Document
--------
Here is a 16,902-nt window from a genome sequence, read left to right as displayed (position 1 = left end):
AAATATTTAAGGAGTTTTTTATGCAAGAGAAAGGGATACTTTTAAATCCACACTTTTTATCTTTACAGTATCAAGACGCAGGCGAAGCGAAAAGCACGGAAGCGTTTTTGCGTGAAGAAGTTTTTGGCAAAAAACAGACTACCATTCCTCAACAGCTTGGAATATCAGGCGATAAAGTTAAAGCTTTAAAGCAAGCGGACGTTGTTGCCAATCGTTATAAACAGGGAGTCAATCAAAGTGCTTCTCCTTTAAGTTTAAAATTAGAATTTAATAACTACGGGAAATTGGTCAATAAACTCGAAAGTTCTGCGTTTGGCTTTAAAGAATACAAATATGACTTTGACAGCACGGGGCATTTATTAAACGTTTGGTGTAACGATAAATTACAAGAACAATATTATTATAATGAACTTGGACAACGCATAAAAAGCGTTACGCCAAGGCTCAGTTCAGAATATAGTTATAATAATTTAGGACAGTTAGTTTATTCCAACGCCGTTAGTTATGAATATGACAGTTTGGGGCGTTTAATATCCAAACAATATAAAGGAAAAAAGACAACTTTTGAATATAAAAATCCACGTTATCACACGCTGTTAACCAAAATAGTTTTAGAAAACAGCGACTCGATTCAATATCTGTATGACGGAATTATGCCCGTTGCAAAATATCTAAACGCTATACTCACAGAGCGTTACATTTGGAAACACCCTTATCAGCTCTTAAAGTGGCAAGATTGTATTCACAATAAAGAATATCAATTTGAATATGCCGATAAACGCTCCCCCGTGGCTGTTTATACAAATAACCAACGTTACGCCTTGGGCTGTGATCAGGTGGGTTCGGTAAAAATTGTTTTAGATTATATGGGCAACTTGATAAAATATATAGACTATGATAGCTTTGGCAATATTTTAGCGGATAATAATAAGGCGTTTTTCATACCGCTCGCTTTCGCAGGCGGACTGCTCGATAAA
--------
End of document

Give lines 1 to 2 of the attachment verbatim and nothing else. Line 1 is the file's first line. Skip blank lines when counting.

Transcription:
Here is a 16,902-nt window from a genome sequence, read left to right as displayed (position 1 = left end):
AAATATTTAAGGAGTTTTTTATGCAAGAGAAAGGGATACTTTTAAATCCACACTTTTTATCTTTACAGTATCAAGACGCAGGCGAAGCGAAAAGCACGGAAGCGTTTTTGCGTGAAGAAGTTTTTGGCAAAAAACAGACTACCATTCCTCAACAGCTTGGAATATCAGGCGATAAAGTTAAAGCTTTAAAGCAAGCGGACGTTGTTGCCAATCGTTATAAACAGGGAGTCAATCAAAGTGCTTCTCCTTTAAGTTTAAAATTAGAATTTAATAACTACGGGAAATTGGTCAATAAACTCGAAAGTTCTGCGTTTGGCTTTAAAGAATACAAATATGACTTTGACAGCACGGGGCATTTATTAAACGTTTGGTGTAACGATAAATTACAAGAACAATATTATTATAATGAACTTGGACAACGCATAAAAAGCGTTACGCCAAGGCTCAGTTCAGAATATAGTTATAATAATTTAGGACAGTTAGTTTATTCCAACGCCGTTAGTTATGAATATGACAGTTTGGGGCGTTTAATATCCAAACAATATAAAGGAAAAAAGACAACTTTTGAATATAAAAATCCACGTTATCACACGCTGTTAACCAAAATAGTTTTAGAAAACAGCGACTCGATTCAATATCTGTATGACGGAATTATGCCCGTTGCAAAATATCTAAACGCTATACTCACAGAGCGTTACATTTGGAAACACCCTTATCAGCTCTTAAAGTGGCAAGATTGTATTCACAATAAAGAATATCAATTTGAATATGCCGATAAACGCTCCCCCGTGGCTGTTTATACAAATAACCAACGTTACGCCTTGGGCTGTGATCAGGTGGGTTCGGTAAAAATTGTTTTAGATTATATGGGCAACTTGATAAAATATATAGACTATGATAGCTTTGGCAATATTTTAGCGGATAATAATAAGGCGTTTTTCATACCGCTCGCTTTCGCAGGCGGACTGCTCGATAAA